| Stories of Roland Told to the Children|
|by H. E. Marshall|
|Ten illustrated stories from the song of Roland, simply but effectively told, relating how Roland and Oliver died, of Charlemagne's vengeance on Marsil the Saracen and of the punishment of the traitor Ganelon. The treatment is romantic, the style picturesque. Ages 8-10 |
THE EMPEROR CHARLEMAGNE'S COUNCIL
 The Emperor Charlemagne was well pleased, for at last, after
much fighting, he had taken the city of Cordres. The walls
lay in ruins, and with his great war engines he had
shattered the towers and turrets. Within the town his
knights had found rich plunder of gold and silver and
precious stones, of wrought armour and princely weapons. So
they were well rewarded for days of fighting and of toil.
But most of all Charlemagne was glad that not a heathen man
remained within the walls. For those who would not be
baptized, and become good Christian men, had been slain.
Such was the great Emperor's way. To every prisoner was
given the choice to live as Christian or to die as heathen.
 And now, resting after his labours and his battles, great
Karl sat in a sunny orchard. Around him were gathered his
mighty men. Wise and old, bearded and grave, they sat upon
gay carpets spread upon the ground, talking together or
playing chess. Of the younger knights, some wrestled or ran
or tried their strength in friendly wise in the cool shadow
of the trees. Among them was the Emperor's nephew Roland,
the bravest knight of France, and his fast friend Oliver.
And into the cool shade of the orchard, where these knights
rested and played, rode Blancandrin and his train, on their
white mules. Bending low before Charlemagne, "In the name
of God we greet thee," said the messengers.
Then kneeling humbly, Blancandrin spoke. "The valiant King
Marsil sends me to thee," he said, "with presents rich and
rare. He promises to become thy vassal; he will place his
hands within thy hands, and swear to serve thee. But already
thou hast been too long time distant from thy fair realm of
 France. Go back, and there will King Marsil come to do thee
When Blancandrin had finished speaking, the Emperor bowed
his head in thought. He was never quick to speak, and now he
pondered long before he answered the kneeling stranger. In
silence around him, his own knights and the messengers of
Spain awaited his reply.
At last Charlemagne raised his head.
"Thou hast spoken well," he
said to Blancandrin, "but King Marsil is my great enemy.
Thy words are fair, but how may I know if there be any truth
This was even as Blancandrin had foreseen. "We will give
thee hostages," he said, "ten—twenty—whatever number
thou wilt ask. I will send mine own son to thee. And if we
keep not faith with thee, if King Marsil come not, as he
swears he will, to bow the knee to thee and receive the
baptism of Holy Christ, then mayest thou slay them all."
"So be it"; said Charlemagne, "it seemeth me King Marsil
may yet find grace."
 Then as the day was far gone, and the evening sun sent long
shadows through the trees, the Emperor gave orders that the
Saracens should be lodged with honour, that every respect
should be paid to them and that they should be waited upon
as noble guests.
So the night passed and very early in the morning,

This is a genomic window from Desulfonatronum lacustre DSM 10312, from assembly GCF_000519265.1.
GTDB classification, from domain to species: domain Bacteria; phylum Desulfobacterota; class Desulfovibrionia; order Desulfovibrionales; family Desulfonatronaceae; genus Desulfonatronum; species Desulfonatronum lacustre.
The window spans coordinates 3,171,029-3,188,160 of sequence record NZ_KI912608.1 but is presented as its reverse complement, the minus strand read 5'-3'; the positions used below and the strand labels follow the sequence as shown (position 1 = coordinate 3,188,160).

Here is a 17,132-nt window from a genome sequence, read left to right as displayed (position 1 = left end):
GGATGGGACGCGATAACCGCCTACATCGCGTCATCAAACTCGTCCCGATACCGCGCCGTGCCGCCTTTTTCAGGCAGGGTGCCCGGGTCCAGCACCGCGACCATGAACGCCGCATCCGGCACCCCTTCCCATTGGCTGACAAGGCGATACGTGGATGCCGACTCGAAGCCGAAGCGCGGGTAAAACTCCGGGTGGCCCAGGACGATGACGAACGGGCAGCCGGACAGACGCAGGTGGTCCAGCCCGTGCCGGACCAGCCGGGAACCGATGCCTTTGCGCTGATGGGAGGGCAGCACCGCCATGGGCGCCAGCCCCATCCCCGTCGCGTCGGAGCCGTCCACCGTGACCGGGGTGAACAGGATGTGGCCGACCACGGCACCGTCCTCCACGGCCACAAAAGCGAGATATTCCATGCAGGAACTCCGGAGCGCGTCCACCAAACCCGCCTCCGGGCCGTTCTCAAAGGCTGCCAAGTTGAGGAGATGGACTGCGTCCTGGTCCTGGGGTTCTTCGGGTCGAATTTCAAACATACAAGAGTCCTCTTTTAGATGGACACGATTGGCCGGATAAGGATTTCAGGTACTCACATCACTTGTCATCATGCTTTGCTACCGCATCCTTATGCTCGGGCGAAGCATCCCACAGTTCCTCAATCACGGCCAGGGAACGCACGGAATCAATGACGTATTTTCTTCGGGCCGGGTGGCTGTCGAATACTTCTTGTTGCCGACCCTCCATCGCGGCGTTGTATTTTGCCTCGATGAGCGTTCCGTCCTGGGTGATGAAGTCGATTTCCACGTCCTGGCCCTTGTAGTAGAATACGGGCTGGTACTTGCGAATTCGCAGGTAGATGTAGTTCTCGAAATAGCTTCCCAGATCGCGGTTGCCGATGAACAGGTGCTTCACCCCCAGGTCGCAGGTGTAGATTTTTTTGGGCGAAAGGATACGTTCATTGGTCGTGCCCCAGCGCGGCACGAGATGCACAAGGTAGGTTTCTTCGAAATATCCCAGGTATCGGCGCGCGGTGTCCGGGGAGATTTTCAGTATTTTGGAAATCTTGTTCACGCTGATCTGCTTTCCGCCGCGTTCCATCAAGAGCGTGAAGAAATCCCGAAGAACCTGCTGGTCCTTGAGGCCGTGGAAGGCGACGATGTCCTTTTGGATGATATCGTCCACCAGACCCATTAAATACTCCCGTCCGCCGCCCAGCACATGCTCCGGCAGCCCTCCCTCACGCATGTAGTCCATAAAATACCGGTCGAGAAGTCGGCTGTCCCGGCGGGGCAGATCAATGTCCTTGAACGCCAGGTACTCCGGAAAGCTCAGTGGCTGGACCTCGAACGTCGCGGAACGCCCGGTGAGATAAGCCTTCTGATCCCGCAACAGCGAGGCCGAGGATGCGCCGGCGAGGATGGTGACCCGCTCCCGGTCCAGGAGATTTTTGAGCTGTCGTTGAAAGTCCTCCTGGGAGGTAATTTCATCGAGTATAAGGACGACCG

Charlemagne rose. And after hearing morning prayer, he
called his wise men round him that they might give him
"My lords and barons," he said, "King Marsil hath sent
messengers to me with fair words and rich presents. He
promises to be my vassal and to be baptized in the name of
Holy Christ. And to this end he will follow me to France, if
I now return thither. But how may I know whether he lie to
me, or whether he speak truth?"
"Beware of him, beware!" cried the Franks.
Then, as silence once more fell upon them, Roland rose. His
cheek was flushed, his
 eye flashed in anger. "Believe not
thou this Marsil!" he cried. "He was ever a traitor. Once
before, dost thou not remember it, there came from him false
messengers, with olive branches in their hands and lies upon
their lips. And when thou sentest two of thy knights to him,
he smote off their heads. Listen not unto him, but end as
thou hast begun. Carry the war to Saragossa, and if the
siege should last all thy life long, it were still worth it,
to avenge the death of our noble knights upon this felon
Marsil. War! I say war!"
The Emperor bent his head. With his fingers he twisted his
long white beard as he sat in thought, and to his nephew he
answered no word good or bad. Around him stood his knights
and nobles, silent too.
Then in the stillness, a knight whose name was Ganelon
sprang up. His face was dark and haughty, and with proud
gestures he strode to the foot of the throne. "Listen not to
the counsel of fools!" he cried. "Think rather of thine own
best good. King
Mar-  sil's gifts and promises, I say, thou
oughtest to accept. He who counselleth thee to refuse is a
fool, and thinketh not of the death we all may die. Listen
not to the counsel of pride. Let fools be, and hearken to
the wise." And casting a look of dark hatred at Roland,
Ganelon was silent.
Then from his seat an old man rose. He was the Duke Naimes.
His face was brown and wrinkled, his beard was white and
long, and in all the Emperor's court there was none more
wise than he.
Turning to the Emperor, "Thou hast heard," he said, "the
words of Count Ganelon. It is wise counsel that he giveth.
Let it be followed. King Marsil is vanquished in war. Thou
hast taken all his castles, the walls of his towns are laid
low by thy war engines, his villages are burned, his men are
beaten. To-day he prays thee to have mercy upon him, and
thou wrongest thyself if thou refuse. Send, I counsel thee,
one of thy knights to Saragossa to speak with King Marsil,
for it is time that this great war
 should end, and that we
return to our own land."
Then all the Franks cried out, "The Duke hath spoken well."
"My lords and barons," said the Emperor, "since ye think it
well, whom shall we send to do our bidding at Saragossa?"
"I will go right gladly," said Duke Naimes. "Give me here
and now thy glove and mace as tokens that I am thy
messenger, and let me go."
"Nay," replied the Emperor, "wisest art thou in counsel. By
my beard, thou shalt not go so far from me! Sit thee down, I
Duke Naimes was silent, and again the Emperor spoke. "My
lords and barons, whom will ye that we send?"
"Send me!" cried Roland, "right joyfully will I go."
"Nay," said Oliver, springing forward, "nay, not so. Too
fiery of temper art thou. Thou wouldst bring but evil out of
this. Let me go rather, if the Emperor will."
 "Be silent, both!" thundered Charlemagne. "Not a step shall